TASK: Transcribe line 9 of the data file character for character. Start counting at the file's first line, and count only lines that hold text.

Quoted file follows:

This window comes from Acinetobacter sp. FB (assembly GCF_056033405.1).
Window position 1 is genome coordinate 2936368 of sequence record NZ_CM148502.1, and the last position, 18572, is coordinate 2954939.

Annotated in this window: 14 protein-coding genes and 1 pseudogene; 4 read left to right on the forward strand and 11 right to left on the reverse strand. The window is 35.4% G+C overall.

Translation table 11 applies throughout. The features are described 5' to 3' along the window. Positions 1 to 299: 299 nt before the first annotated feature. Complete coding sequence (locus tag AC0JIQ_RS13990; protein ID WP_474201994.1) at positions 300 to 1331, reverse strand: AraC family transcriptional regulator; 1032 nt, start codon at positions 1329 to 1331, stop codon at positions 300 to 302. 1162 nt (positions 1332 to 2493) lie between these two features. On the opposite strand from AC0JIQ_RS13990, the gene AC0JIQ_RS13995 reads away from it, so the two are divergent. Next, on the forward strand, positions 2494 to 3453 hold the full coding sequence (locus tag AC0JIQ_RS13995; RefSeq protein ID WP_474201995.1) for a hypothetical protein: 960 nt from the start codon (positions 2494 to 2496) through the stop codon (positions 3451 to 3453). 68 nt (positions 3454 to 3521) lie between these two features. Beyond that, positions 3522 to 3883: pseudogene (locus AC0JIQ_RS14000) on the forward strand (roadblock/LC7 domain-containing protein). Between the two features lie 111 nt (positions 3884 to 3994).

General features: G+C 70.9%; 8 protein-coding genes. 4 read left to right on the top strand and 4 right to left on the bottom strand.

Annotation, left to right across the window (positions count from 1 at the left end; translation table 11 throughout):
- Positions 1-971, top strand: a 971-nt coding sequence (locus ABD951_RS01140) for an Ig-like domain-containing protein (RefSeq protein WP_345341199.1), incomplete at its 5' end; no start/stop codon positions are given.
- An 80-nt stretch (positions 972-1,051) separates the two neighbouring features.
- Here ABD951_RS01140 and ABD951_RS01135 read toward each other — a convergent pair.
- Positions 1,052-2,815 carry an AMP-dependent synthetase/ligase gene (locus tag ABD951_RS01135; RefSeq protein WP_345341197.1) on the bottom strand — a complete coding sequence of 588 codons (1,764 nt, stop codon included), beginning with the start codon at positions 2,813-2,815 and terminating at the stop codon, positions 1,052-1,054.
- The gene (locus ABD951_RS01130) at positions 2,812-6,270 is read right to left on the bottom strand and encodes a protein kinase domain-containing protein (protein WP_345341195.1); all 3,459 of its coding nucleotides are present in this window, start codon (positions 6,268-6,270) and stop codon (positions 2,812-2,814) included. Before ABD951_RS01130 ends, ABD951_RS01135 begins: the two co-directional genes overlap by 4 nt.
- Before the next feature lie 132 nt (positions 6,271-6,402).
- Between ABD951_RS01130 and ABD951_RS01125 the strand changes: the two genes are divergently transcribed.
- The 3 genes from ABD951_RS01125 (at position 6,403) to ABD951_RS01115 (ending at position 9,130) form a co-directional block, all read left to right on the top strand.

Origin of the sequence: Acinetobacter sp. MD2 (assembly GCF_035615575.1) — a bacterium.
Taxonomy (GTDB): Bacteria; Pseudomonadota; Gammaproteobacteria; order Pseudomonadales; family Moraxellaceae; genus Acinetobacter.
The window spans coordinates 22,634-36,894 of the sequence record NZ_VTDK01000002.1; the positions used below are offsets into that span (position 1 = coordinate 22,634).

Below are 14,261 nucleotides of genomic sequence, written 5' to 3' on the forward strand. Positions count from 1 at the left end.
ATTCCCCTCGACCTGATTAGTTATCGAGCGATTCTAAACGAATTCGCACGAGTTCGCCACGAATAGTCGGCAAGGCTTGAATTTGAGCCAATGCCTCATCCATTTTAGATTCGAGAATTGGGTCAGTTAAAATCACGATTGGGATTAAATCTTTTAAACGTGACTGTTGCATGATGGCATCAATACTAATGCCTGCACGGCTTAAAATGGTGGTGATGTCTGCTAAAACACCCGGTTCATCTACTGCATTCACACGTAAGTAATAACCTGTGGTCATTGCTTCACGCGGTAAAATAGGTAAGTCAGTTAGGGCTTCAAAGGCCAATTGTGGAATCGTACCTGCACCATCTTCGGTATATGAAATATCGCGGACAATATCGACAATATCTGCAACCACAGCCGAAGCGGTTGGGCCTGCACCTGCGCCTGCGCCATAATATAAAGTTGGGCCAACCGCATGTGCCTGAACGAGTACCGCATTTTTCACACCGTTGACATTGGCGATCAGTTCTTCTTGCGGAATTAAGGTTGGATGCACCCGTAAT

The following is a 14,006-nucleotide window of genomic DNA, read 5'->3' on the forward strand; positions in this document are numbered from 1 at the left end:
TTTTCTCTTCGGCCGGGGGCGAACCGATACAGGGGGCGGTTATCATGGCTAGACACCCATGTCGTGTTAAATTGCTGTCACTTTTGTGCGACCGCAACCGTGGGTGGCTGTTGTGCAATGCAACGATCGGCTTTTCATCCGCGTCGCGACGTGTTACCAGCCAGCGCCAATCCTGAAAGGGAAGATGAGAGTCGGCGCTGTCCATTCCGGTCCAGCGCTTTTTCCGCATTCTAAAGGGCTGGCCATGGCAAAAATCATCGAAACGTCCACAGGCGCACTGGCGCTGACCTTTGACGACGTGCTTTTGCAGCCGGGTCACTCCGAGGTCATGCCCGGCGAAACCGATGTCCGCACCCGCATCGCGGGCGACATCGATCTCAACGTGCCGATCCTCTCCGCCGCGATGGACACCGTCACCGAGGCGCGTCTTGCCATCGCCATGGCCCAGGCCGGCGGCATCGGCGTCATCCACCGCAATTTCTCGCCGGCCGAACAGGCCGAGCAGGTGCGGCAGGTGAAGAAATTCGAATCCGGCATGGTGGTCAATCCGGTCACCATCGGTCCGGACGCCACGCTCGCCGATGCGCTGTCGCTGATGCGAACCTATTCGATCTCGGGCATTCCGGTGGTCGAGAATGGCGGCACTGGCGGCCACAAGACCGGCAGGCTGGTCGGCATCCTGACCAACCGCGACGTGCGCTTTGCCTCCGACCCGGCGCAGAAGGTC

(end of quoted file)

- Here ABD951_RS01140 and ABD951_RS01135 read toward each other — a convergent pair.